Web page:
A report out today from the National Cancer Institute concludes tobacco marketing causes kids to smoke and anti-tobacco advertising campaigns help prevent smoking. Danny McGoldrick, vice president of research for the Campaign for Tobacco-Free Kids, says nine of every ten smokers in Nebraska started using tobacco in their teens.
McGoldrick says, “It’s really important that we protect Nebraska’s kids from tobacco marketing because about 20-percent of Nebraska high school students smoke, about 25-hundred kids in Nebraska become regular daily smokers every year, a third of them will die a premature death from tobacco use, and tobacco use kills about 24-hundred Nebraska residents every year prematurely and costs the state over half a million dollars in health care bills.”
He says legislation that’s pending in Congress would give the F-D-A broad new powers over tobacco. McGoldrick says, “Based on the conclusions of this report and our long knowledge of the tobacco companies’ marketing practices to kids, we’re calling on the Congress to finally give the Food and Drug Administration the authority to regulate the sale, marketing and manufacture of tobacco products just like they do virtually every other consumer product.”
The legislation has already passed in the U-S House and has the co-sponsorship backing of 58 senators. Neither of Nebraska’s U-S Senators, Chuck Hagel or Ben Nelson, are co-sponsors.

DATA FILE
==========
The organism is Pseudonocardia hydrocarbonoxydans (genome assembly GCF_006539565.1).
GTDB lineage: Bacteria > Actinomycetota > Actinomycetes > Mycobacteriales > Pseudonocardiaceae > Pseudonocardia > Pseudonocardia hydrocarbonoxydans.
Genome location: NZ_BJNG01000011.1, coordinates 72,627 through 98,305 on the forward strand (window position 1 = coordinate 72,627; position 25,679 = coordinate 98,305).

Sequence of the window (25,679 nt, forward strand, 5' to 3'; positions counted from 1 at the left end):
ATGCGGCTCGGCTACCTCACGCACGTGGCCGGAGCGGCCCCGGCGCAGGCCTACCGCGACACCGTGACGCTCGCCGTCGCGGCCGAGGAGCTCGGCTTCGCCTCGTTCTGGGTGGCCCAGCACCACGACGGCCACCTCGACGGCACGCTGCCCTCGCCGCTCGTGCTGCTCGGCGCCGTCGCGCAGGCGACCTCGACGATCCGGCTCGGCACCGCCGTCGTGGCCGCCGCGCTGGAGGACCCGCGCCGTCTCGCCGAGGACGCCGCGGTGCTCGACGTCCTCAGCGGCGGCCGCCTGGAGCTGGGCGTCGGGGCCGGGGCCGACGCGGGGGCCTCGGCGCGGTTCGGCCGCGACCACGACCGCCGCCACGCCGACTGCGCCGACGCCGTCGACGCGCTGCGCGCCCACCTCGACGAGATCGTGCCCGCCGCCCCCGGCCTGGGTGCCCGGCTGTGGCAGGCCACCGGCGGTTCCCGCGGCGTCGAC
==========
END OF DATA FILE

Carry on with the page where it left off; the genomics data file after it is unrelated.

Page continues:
McGoldrick says the bill would put new restrictions on tobacco marketing into effect almost immediately. “The bill would get rid of all outdoor advertising near schools,” he says. “It would remove advertising with colorful pictures that appeal to kids from convenience stores where kids are hanging out a lot and also from kids’ favorite magazines, and it would end all the tobacco companies’ sponsorships including sports and music events that we know appeal to young people.”
He says the legislation would also give the F-D-A the authority to respond when “sophisticated tobacco marketers” come up with new and creative ways to get around the restrictions.
For more information on the study, see the National Cancer Institute website.